Monday, September 25, 2023

Review: Batman/Superman World's Finest #19

Batman/Superman World's Finest #19 came out this week, the ending of a quick 2 parter looking at the origin of the team. I have really been impressed with the overall cadence of this book. We have 5 parters; we have done-in-ones. Now we have a two-parters. Fantastic.

Kudos to Mark Waid for not stretching out stories to fill a trade. This was a quick little story. I suppose you could have dragged this out 5 or 6 issues. But there is no need. That makes me happy.

Waid continues the 'origin' of the World's Finest pair and I like how the turning point is where Batman learns about how the death of Superman's parents (and the rest of Krypton) is something that drives him a little. There is a commonality between these two that would bring them together. As this is an early take on these two, I like how both are still pretty raw. 

But Waid really got me with a callback to Aethyr, the oversoul of the Phantom Zone from the 80s that has been revisited now and then. You can count on Waid to lean into DC history!

Travis Moore brings a clean take on the art here. This issue is pretty action heavy and Moore cranks up the power, giving us Kryptonians brawling away. 

If the 'done in ones' are an amuse bouche in comics, this was a meaty hors d'oeuvre. 

On to details.

Superman and Batman were brought together when the Riddler was leaving clues written in Kryptonese as well as Gotham citizens randomly disappearing. It turns out that Jax-Ur had noticed some weakening in the Zone walls and was able to calculate the next openings. He set the riddles in Nygma's mind to lure Superman to one of the rifts hoping to swap places and get some revenge.

Instead last issue, it was Batman who got swapped. This leaves Jax-Ur out on Earth to battle Superman. It's a clash of the titans. Great panel here by Moore. 

Of course, the weakening of the Zone is a mystery that we get hints at. And, of course, what is to stop Jax-Ur from doing this again? Or other villains from slipping out? We don't get those answers. 

I love how Jax-Ur is still relatively underpowered, as he should be. 

But he isn't powerless. And quickly learns that he can endanger others to get Superman distracted and let him scamper off.

Good, old-school villainy!

Just as Jax-Ur quickly learns how to use heat vision and flight, Batman quickly learns how to communicate telepathically from the Zone.

This is my favorite scene in the book. Superman talks of Jax-Ur's fated rocket experiment which killed thousands on Wegthor. That led to Krypton's outlawing space exploration, which of course led to a lack of space arks for Jor-El to use to help get people of Krypton.

It is Superman saying that he is angry at Jax-Ur for tangentially causing his parents' death that clicks with Batman.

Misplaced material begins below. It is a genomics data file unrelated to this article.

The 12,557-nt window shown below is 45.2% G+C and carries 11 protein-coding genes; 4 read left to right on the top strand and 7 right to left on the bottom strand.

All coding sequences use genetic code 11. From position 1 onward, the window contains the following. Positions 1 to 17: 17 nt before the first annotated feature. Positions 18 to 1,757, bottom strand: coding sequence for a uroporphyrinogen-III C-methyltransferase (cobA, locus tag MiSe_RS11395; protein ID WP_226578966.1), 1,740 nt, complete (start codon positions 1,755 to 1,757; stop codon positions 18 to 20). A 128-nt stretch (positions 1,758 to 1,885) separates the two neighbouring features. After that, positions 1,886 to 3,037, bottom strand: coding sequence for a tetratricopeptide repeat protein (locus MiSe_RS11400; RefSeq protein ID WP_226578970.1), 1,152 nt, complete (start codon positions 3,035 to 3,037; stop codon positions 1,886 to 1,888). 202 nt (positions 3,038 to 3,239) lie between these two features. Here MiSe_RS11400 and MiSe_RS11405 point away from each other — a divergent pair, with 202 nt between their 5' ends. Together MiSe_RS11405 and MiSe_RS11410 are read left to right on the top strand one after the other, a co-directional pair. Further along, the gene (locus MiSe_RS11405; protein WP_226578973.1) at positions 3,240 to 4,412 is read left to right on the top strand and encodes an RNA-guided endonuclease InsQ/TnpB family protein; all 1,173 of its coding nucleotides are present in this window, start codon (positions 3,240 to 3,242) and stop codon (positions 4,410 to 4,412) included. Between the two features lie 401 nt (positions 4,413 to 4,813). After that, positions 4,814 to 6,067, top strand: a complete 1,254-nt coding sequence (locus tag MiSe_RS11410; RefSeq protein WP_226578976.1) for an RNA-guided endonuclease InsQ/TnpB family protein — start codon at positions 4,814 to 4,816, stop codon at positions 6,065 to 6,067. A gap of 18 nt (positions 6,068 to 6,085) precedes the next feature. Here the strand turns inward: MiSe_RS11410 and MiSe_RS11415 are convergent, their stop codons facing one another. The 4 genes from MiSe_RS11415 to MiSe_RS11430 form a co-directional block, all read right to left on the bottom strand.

Here is the common ground for these two. They have both lost a lot. 

Batman and Superman try to turn the tables on Jax-Ur by leading him to the next rift and trying to reverse the swap. But Jax-Ur is ready.

In classic villain hubris, he intends to prove that he doesn't fear the heroes by bringing Batman back.

Seems a little bit too easy a reason for getting Batman back in the game. But it was simpler times. This truly feels like a Silver Age story. 

When the heroes realize that Jax-Ur is hellbent on revenge towards Krypton, Superman realizes there are other Kryptonians on Earth.

Ohhhhh ... I was so ready to see a very young Supergirl in Midvale. 

Instead, it is the bottle city of Kandor in the Fortress. 


Meanwhile, in the Zone, Alfred thinks he knows what is causing the weaknesses. It is an alien.

I figured it was the Time Trapper.

I was wrong.

Meanwhile on Earth, in a scene reminiscent of Superman II, Batman tricks Jax-Ur into standing on a Phantom Zone Projector pad on the Fortress floor, sending the villain back.

Simple enough. 

Although Batman quickly wiring alien tech into a floorboard seems like a stretch, even for the Dark Knight. 

And that's that. 

The two recognize what they have in common - both in history and purpose. 

I love how Batman recognizes that Superman is no fighter. He promises to train his new friend. 

This would have been a fine ending. 

But we get an epilogue.

The alien is Aethyr The Messiah!

Continued in Action Comics??

A callback to Aethyr! I love it.

So this was a fun little issue. This felt like classic entertainment. Things happen a little easily. The villains do stupid things. The heroes quickly figure out an answer. But it was fun. I loved seeing these rookie heroes trying their best and realizing they can learn from each other.

Overall grade: B


Martin Gray said...

We love Aethyr! So, no Supergirl, this must have been set in the short period - less than a year, our time - between the rescue of Kandor and arrival of Supergirl.

Anonymous said...

It felt a little pat towards the end there, I mean Batman has no problem reverse engineering some alien tech he's seen for the first time? Very Leo Dorfman...BUT...I think this story gets us a step closer to a full on revised Silver Age Origin of Supergirl with the backstory of her adoption by the Danvers'. Anyway Jax Ur is a C-Lister at best, usually kowtowing to Zod etc, this time it's the Aethyr...ho hummm.